This is actually the first time in a long time I am not taking an iTunes update, given that it doesn’t fix the graphic artifact during scrolling issue, and other users are reporting worse things happening. In retrospect, I should have stuck with 11.x . iTunes 12.x is looking more like Windows Millennium everyday.
This was once SoundJam, an app so good that Apple bought it. But this is now another example of an app in the care of a company too big to care to give it the attention to detail, and true UI/UX modernizations and feature enhancements an indie would have. A third party company would have listened to their customers or face declining sales. Apple is too big to truly care about the declining quality of iTunes. Whomever is sitting in charge of shipping product quality control is obviously not paying attention, and this toxic style of management is what can and has brought once great companies down.
Since v4 the only “improvements” have been cosmetic and the addition of the various stores. Apple has never addressed iTunes key failings and has instead focused on bloating it u to the point where once loyal users are looking elsewhere for leading edge features.
But this isn’t really about Apple. Apple is really an example. This is about a mentality epidemic in proportion of people who think that marketing, money or someone else can make up (or take the blame) for subpar products. The logic is as follows:
I recommend products all the time, but also steer people clear of products that are nothing but headaches. iTunes Match falls squarely in the latter category. After many problems with iTunes Match not working over 2 years that I have documented in my blogs, I finally decided to give up on this red-headed step child of Apple’s eco-system.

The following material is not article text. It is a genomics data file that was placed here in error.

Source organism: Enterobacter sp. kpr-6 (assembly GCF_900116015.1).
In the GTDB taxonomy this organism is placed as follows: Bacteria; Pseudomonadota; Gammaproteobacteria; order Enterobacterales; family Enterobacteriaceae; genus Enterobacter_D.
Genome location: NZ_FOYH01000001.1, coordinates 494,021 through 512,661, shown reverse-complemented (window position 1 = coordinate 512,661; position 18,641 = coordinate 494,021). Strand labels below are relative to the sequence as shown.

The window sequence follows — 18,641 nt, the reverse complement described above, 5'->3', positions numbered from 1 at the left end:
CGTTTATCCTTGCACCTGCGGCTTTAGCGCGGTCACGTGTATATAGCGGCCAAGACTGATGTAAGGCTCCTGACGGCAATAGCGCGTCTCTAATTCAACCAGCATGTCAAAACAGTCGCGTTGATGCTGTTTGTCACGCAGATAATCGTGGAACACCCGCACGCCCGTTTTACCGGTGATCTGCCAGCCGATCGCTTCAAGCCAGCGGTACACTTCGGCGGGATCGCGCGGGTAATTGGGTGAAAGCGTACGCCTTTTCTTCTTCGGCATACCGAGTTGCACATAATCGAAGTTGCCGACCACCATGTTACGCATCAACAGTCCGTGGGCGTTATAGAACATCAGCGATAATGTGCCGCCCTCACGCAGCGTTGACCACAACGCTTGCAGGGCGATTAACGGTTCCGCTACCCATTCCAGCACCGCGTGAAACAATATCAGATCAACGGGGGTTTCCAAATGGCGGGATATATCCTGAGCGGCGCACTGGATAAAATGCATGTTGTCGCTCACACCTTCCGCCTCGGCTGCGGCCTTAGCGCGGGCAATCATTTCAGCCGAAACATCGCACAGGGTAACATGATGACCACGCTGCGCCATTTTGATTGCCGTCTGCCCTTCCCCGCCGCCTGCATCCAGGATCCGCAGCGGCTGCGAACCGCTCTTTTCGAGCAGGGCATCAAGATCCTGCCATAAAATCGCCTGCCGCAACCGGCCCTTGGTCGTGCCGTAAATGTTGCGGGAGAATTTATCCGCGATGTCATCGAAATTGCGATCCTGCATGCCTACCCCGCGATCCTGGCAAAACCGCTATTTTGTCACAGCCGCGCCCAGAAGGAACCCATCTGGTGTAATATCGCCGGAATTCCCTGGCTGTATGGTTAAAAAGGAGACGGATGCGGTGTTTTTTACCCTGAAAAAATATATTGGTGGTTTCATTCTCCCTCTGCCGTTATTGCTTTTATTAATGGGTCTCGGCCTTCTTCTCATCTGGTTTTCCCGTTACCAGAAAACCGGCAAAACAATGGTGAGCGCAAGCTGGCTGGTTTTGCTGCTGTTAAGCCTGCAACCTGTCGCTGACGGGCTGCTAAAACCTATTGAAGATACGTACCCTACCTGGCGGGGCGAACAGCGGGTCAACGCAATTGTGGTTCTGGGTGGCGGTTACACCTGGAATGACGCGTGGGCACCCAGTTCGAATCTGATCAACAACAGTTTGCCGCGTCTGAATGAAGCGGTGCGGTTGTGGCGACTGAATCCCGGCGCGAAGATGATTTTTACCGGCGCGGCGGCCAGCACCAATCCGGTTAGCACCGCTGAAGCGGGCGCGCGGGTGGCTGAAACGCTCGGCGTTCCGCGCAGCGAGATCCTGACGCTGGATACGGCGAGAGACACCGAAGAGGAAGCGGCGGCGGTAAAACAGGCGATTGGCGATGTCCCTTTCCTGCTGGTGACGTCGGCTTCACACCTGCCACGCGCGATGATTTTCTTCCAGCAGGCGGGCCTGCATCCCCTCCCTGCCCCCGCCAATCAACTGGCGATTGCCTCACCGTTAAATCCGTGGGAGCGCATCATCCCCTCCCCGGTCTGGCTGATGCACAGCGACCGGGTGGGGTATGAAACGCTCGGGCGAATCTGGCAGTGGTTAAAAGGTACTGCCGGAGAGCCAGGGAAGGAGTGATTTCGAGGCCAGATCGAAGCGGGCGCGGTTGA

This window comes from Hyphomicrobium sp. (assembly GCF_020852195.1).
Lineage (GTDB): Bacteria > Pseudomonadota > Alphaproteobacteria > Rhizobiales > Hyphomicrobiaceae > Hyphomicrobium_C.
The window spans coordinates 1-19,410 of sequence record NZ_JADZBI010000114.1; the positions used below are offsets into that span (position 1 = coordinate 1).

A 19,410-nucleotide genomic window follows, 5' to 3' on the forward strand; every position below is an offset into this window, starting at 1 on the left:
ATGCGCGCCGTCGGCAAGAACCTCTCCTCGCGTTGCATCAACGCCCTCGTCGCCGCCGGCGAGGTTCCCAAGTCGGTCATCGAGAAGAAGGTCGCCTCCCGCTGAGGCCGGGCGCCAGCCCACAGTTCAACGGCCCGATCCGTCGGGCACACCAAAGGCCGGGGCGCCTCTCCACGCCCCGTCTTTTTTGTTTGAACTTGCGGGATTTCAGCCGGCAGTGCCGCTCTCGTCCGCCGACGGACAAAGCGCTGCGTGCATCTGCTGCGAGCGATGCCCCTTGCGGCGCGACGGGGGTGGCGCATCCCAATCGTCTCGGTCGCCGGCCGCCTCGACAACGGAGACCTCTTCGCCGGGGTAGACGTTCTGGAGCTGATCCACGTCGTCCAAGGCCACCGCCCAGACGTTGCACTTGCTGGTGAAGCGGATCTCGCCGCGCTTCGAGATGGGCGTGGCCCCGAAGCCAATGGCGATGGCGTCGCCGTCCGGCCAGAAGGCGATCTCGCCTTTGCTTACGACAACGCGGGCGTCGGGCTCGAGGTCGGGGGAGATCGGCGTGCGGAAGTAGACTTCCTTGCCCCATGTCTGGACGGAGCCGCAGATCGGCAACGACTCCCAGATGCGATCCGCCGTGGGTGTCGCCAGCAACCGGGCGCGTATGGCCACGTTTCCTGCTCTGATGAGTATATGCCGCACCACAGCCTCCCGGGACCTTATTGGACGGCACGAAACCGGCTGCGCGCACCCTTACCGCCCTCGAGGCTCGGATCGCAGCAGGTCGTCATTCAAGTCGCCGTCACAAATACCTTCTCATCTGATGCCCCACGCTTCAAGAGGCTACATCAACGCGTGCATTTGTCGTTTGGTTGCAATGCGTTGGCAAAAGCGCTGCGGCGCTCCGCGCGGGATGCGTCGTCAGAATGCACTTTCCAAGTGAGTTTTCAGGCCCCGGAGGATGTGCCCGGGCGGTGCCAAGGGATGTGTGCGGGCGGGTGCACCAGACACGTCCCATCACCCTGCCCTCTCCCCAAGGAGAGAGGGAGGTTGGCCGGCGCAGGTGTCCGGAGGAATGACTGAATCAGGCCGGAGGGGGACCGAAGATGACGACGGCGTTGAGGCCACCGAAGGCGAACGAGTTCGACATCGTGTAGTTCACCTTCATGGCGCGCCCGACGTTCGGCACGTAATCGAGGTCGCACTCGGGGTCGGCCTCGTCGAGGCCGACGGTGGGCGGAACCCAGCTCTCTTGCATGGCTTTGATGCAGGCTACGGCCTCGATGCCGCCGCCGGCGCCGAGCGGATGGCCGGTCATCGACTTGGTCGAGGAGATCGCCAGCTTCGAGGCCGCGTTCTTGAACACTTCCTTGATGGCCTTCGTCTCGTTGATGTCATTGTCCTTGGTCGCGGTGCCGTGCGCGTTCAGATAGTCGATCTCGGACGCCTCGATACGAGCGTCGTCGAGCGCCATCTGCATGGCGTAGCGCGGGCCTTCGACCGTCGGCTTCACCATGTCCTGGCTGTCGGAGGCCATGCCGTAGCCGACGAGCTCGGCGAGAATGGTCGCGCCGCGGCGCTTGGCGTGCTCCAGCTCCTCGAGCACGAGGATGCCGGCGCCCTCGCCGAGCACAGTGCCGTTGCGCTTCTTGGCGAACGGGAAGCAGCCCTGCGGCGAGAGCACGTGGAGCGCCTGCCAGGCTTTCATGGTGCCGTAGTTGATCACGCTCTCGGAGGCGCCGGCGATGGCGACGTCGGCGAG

PowerTunes: a Flexible Time Saver
If you are anything like me, you will love PowerTunes. The reason for this is that I have an iTunes library with tens of thousands of songs that started about a decade ago from ripped CDs. This library has been moved from computer to computer. As a result of this it has built up a lot of crud: orphan files that were removed from the library but never removed, duplicate files thanks to compilations or CDDB errors upon re-rip. Or maybe you have multiple libraries with overlapping content for when you tried to manage everything manually and keep the mp3s separate from the higher quality music as I did? After years of neglect, trying to fix these problems is one of those, “I’ll do it before I backup, or when I am procrastinating from real work” situations. You might get through a few hundred tracks, but never really finish. If this sounds familiar, then read on, for the answer to your mess…
Apple does some weird things. Sure it is great that they buck trends, innovate and push the entire consumer focuses sector forward. But sometimes they don’t seem to get their own philosophy when it comes to their own products. With that said here’s the latest of Apple software blunders: